Updated: 5 days ago
Mountains are big; mountains are strong, solid and resilient. Okay so they are kind noticeable, cannot hide and one could say also, often exposed.
Why am I talking about mountains?
Tadasana or mountain pose is a fundamental standing asana or yoga pose. Like a mountain it helps you stand tall, and can also make us feel very different, especially the first few times that we do this pose. When you do mountain pose you literally bring your muscles to attention, naturally improving your posture. At the same time imagine being that strong and resilient mountain. Don’t worry that some mountains are hard, rocky and grey; some have lush, green vegetation home to beautiful birds and butterflies.
What impressions do you make on others?
In one of my wellness woman courses a part of each session was devoted to yoga. On one occasion I paraded in front of the group. Firstly, as my friendly more reserved posture, my natural posture where shoulders are rounded, head a little forward looking more towards the floor. Then I set myself in Tadasana bringing my shoulders back, belly button pulled up and in, head, my mountaintop, reaching towards the ceiling. Again I did my walk.
What did they think?
What I remember most are words like; she is confident; she's professional; she knows what she's doing. But for the other person, natural me, they commented had poor self-esteem and no authority.
When I asked,
"Which of me would you choose as a practitioner?"
"Who would you take your custom to?"
"The second, confident Tadasana me"
What really impacted on me was the way they spoke, it was just so obvious to them, no doubts.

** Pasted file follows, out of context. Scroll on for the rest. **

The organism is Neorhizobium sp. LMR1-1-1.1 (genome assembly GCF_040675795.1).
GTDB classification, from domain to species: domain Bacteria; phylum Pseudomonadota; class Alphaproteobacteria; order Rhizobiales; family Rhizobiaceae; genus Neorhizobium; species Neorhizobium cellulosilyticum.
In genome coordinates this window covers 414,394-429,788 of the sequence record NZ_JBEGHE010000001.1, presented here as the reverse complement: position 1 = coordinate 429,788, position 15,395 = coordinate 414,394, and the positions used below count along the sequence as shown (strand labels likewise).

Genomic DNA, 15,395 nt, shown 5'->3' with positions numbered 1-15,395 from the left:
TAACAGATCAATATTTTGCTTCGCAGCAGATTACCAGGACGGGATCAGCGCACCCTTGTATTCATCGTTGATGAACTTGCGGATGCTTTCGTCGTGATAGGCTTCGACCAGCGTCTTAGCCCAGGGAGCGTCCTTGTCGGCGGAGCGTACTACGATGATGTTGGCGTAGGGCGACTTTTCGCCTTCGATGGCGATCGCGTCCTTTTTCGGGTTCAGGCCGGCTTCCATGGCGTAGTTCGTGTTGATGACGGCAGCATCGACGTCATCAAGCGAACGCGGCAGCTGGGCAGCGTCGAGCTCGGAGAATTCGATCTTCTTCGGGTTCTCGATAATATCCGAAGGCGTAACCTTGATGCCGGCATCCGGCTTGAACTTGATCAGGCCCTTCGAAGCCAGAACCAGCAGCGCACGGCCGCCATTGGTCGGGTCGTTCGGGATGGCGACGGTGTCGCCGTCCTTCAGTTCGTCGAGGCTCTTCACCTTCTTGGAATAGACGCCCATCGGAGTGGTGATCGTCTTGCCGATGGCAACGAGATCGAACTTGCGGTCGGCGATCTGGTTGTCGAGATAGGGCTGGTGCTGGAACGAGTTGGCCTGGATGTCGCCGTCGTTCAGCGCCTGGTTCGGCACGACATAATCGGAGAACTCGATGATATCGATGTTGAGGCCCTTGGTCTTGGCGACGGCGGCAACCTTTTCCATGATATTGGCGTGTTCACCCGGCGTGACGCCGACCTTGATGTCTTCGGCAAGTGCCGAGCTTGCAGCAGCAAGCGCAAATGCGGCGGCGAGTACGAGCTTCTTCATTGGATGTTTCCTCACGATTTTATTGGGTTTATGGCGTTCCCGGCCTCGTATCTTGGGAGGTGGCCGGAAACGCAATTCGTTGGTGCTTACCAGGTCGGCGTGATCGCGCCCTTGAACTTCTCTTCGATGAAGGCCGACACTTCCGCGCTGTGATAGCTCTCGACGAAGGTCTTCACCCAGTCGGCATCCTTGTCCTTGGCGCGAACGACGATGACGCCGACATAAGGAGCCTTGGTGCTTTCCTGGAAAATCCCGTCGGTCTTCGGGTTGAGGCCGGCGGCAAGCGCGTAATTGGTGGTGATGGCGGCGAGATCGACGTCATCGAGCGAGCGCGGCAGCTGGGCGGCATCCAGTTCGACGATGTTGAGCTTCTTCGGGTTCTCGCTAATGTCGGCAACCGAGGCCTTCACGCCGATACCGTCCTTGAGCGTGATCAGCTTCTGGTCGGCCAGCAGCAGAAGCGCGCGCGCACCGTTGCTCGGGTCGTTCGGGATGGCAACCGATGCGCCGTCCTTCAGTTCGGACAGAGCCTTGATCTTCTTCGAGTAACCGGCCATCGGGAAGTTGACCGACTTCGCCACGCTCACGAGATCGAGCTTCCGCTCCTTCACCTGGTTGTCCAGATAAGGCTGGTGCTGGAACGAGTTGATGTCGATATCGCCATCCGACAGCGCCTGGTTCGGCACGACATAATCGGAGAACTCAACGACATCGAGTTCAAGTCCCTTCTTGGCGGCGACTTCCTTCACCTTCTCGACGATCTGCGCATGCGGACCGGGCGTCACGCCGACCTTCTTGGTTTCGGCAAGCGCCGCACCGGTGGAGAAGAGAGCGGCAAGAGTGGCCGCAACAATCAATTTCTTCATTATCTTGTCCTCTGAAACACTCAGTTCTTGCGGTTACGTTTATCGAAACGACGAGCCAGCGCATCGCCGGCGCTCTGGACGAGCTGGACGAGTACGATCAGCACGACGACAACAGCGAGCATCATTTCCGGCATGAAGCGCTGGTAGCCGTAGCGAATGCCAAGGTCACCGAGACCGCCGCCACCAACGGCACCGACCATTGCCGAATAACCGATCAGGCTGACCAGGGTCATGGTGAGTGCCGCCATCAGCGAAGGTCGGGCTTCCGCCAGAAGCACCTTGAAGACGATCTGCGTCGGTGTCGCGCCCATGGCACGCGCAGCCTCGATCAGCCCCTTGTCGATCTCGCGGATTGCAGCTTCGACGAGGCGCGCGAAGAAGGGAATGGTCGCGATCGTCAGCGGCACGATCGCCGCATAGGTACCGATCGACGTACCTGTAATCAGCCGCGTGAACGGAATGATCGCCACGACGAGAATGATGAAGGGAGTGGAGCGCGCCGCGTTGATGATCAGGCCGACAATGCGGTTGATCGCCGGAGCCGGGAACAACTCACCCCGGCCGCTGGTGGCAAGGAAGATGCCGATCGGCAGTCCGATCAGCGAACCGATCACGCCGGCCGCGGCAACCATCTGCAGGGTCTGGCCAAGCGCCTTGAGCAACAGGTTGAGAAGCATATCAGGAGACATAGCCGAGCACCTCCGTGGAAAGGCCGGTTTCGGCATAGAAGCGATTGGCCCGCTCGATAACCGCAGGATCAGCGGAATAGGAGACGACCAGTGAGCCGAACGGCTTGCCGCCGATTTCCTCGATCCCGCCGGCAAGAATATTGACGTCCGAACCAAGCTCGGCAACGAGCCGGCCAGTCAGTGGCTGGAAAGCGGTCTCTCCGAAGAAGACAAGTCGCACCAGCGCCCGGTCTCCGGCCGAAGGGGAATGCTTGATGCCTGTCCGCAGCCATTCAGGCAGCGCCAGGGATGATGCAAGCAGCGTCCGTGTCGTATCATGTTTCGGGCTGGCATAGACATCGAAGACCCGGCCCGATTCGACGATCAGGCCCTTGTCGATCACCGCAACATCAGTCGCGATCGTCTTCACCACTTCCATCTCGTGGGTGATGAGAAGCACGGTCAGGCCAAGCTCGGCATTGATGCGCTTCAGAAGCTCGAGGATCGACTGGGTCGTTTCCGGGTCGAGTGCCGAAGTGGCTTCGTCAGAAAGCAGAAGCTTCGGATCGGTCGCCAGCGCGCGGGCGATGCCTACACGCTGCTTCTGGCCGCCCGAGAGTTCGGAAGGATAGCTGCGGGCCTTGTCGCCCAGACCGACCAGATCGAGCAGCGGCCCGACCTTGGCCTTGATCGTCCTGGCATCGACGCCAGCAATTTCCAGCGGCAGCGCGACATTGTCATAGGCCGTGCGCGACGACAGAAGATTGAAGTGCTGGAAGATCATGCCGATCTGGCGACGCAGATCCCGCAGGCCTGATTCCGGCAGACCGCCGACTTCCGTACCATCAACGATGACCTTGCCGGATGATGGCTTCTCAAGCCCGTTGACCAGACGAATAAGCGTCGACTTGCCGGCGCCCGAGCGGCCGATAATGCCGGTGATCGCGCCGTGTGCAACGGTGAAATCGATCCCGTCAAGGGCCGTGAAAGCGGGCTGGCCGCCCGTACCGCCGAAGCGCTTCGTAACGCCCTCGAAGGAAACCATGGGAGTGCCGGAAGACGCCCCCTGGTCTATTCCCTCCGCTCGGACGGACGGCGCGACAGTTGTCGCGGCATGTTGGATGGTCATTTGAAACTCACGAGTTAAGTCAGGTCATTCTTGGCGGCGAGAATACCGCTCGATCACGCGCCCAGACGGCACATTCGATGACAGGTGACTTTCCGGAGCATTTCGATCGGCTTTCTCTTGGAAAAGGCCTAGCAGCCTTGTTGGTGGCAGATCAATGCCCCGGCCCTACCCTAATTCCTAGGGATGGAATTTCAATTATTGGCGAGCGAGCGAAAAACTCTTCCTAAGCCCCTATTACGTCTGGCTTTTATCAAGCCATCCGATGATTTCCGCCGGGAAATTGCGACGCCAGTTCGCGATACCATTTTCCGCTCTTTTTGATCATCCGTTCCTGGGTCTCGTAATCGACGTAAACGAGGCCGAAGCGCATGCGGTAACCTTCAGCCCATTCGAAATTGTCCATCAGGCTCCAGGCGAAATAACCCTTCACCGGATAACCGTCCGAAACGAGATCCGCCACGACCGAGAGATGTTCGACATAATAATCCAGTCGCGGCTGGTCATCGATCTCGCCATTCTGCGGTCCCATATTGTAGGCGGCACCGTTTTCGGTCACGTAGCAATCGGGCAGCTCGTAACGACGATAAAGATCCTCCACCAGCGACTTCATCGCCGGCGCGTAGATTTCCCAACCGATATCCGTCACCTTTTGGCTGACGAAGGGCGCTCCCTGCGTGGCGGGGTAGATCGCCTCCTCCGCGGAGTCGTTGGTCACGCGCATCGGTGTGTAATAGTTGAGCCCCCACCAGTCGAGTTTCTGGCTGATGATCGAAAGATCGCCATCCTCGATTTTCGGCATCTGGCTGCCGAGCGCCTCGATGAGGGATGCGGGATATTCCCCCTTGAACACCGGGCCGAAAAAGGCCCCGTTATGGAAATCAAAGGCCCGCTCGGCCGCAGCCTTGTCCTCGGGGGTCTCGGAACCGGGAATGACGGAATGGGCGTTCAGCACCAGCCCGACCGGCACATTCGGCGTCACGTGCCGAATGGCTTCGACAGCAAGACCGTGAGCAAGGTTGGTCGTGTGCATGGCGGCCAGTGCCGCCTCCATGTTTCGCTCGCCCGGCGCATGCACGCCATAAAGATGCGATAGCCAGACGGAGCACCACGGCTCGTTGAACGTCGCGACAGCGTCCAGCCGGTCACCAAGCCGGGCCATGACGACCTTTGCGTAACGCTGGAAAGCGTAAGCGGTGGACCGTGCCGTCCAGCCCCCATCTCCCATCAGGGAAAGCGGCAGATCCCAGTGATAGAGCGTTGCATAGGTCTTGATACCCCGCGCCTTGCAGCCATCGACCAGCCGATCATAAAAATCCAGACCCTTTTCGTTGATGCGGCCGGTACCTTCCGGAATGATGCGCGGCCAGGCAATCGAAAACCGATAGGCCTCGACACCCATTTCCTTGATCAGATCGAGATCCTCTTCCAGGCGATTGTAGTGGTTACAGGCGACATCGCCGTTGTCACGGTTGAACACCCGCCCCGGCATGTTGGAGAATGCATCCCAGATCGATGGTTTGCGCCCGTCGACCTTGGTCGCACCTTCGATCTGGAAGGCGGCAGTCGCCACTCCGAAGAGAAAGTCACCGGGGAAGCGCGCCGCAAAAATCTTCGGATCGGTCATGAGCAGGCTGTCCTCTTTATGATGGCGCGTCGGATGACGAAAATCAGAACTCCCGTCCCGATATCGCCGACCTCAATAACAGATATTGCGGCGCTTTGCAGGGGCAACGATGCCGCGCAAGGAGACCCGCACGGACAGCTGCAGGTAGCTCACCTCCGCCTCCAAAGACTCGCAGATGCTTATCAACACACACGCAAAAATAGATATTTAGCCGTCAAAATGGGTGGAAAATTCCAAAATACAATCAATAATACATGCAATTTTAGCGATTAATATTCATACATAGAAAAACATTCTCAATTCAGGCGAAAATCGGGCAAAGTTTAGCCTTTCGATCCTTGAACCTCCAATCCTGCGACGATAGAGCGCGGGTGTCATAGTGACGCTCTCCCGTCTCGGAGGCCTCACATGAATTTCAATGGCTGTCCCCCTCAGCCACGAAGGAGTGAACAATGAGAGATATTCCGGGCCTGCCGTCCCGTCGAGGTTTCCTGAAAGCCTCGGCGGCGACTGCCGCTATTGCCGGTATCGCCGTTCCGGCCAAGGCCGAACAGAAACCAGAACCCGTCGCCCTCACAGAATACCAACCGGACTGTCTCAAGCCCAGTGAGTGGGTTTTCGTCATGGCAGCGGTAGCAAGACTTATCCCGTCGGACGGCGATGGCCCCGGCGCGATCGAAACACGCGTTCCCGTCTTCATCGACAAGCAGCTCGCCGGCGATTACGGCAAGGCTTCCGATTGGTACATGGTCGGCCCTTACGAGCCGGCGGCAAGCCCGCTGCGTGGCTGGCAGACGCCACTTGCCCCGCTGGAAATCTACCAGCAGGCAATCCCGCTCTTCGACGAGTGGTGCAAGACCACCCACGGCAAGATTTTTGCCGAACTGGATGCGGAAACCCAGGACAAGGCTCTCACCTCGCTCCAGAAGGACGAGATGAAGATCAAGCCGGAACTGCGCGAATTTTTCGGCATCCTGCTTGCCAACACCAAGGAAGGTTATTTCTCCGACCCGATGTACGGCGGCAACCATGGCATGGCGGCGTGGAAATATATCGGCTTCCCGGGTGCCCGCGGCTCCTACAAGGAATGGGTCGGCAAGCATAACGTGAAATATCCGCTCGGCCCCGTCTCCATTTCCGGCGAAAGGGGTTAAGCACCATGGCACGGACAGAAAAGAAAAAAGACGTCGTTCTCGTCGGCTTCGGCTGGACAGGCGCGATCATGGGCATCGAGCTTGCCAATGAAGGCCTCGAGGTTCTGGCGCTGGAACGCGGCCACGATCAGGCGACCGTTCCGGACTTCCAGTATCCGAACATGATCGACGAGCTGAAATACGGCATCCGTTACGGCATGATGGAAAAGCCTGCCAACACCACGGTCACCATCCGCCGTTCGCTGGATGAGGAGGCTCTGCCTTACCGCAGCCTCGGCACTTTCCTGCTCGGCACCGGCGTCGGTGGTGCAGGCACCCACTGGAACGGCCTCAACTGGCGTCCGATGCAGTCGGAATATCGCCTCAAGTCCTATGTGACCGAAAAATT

It's interesting the difference between what we feel, our sense of self and how we present to other people, especially in a professional manner. Many, many of us lack self-confidence. Though I prefer to think there could be an element of self-questioning, striving never quite satisfied with who or how we are. Others may prefer to hide behind make up and clothes, looking out and not inwards. Whichever way, looking inwards or outwards some of us are not happy with what we see.
Physical effects of poor posture
I've talked about the effect posture has on the way we are perceived by others, especially when we first meet or if we meet irregularly. But posture can also have a holistic physical effect. Consider the mountain pose that I wrote about above, balanced and upright holding not only our joints and muscles in place but our internal organs.
I propose that poor posture affects us in many ways. Imagine an overweight man with an oversized belly that will put pressure on his lungs, squeezing them upwards into a smaller space against his rib cage. If he also has rounded shoulders and a forward head this would create more pressure on his lungs from a different direction.
My posture pain - That darn headache-again!
Once again I woke up with the back of my head feeling like a lead weight, so painful I felt nauseous and chose to hold still as it was too painful to move my head neck or shoulders, I couldn't let my head rest on the pillow as it felt worse.
What could I do?
What changes could I make especially to stop taking those darn pills?
Again I'm talking about head and shoulders so perhaps it's that posture again. We are told to change our posture (if someone thinks it's not good enough) head up, sit straight, don't sit standing is better. Someone who is actually visiting a headache clinic specialist told these latter two comments to me, needless to say they were somewhat confused, should they sit or should they stand.
It's not only headaches, or sore shoulders that are caused by poor posture we can also have painful or sore joints and even the muscles themselves can start to complain. To have a better posture and to be healthier it's time to start balancing your muscles and one of the best ways to do this is with kinesiology, the therapy I use to ensure the muscles in your body are realigned, energised and functioning as well as possible.
What did I do?
Firstly, I thought about Tadasana and the yoga course I had been designing as a morning exercise routine. Hence this article appeared as I set myself up each morning in mountain pose and headed off for my morning walk, head up high!
Jean is a Natural Pain and Movement specialist in Christchurch, New Zealand. She works with those who have chronic (persistent) pain and movement challenges due to accident, trauma, and her work is of benefit to recovering athletes and people who are in the process of returning to work or restarting their sport. www.painanxietystressclinic.nz